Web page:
Amazon is offering an ad-supported Kindle 3G for $139, with corporate sponsorship by AT&T.
offering an ad-supported Kindle 3G for $139, a move that might kick off a new
round of e-reader price reductions. The device comes with corporate sponsorship
in the form of AT&T.
"A big thank
you to AT&T for helping to make the new $139 price possible," Amazon CEO
Jeff Bezos wrote in a July 13 statement.
Amazon also offers
a WiFi-only, ad-supported Kindle for $114. The devices include sponsored
screensavers; early sponsors included Buick, Chase, Olay and Visa. Although
Amazon likes to keep mum on actual Kindle sales numbers-a long-running company
habit-the Kindle with Special Offers' prominent position on the retailer's
bestseller list suggests that people are willing to sit through ads in exchange
for a lower price.
Kindle continues to dominate the e-reader market, it faces significant
competition on a number of fronts. E-book applications for the iPad and Google
Android have threatened to make tablets and smartphones, by virtue of their
multitasking capabilities, a more attractive option for consumers. Barnes &
Noble, meanwhile, continues to push forward with updates to its Nook e-reader
franchise. And Amazon's own Kindle application for PCs and mobile devices could
cannibalize the hunger for a dedicated Kindle device, at least in theory.
Even as Amazon
expands its Kindle franchise, rumors abound that the company will begin
building an Android tablet. Such a device would tackle Apple's iPad head-on.
create a compelling Android- or Linux-based tablet offering easy access to
Amazon's storefront ... and unique Amazon features like one-click purchasing, Amazon
Prime service and its recommendation engine," Forrester analyst Sarah Rotman
Epps wrote in a March blog posting, soon after the first rumors of such a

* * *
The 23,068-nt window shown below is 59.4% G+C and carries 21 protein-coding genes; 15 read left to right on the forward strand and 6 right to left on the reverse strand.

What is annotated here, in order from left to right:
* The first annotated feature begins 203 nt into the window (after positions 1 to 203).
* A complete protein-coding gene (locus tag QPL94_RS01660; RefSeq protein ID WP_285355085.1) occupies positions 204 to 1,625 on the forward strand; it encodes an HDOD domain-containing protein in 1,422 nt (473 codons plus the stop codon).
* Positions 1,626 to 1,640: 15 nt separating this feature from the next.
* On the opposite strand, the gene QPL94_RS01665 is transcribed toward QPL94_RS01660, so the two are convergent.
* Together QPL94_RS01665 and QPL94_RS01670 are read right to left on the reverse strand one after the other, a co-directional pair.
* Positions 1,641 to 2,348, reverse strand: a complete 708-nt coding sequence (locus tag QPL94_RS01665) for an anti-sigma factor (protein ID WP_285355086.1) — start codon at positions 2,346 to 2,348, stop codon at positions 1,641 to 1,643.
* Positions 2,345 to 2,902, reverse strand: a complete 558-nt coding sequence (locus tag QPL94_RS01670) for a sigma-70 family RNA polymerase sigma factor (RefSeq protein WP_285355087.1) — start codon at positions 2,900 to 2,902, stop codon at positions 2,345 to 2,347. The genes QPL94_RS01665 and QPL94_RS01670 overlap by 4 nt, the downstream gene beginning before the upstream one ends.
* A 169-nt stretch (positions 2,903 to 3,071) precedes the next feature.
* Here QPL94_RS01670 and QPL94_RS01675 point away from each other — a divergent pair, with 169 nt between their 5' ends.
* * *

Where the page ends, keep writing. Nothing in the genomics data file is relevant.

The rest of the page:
tablet began to emerge. "More consumers considering buying a tablet say that
they would consider Amazon (24 percent) than Motorola (18 percent)."
In May, Piper
Jaffray analyst Gene Munster said he believed Amazon could sell 2.4 million
Android tablets in 2012, following a late 2011 launch in time for the holidays.
A few weeks later, during a June 7 Amazon shareholders meeting, Bezos told the
audience he was excited about tablets' potential for his company's business.
"Most of our
customers shop with us from desktop or laptop computers, but people have a
different posture with tablets," he said, according to a report published by GeekWire. With tablets, they "lean back on their
sofa. People leaning back on their sofa, buying things from Amazon, is another
tailwind for our business, so I'm very excited about that."
Amazon remains tight-lipped about its actual tablet plans.
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Nicholas Kolakowski is a staff editor at eWEEK, covering Microsoft and other companies in the enterprise space, as well as evolving technology such as tablet PCs. His work has appeared in The Washington Post, Playboy, WebMD, AARP the Magazine, AutoWeek, Washington City Paper, Trader Monthly, and Private Air. He lives in Brooklyn, New York.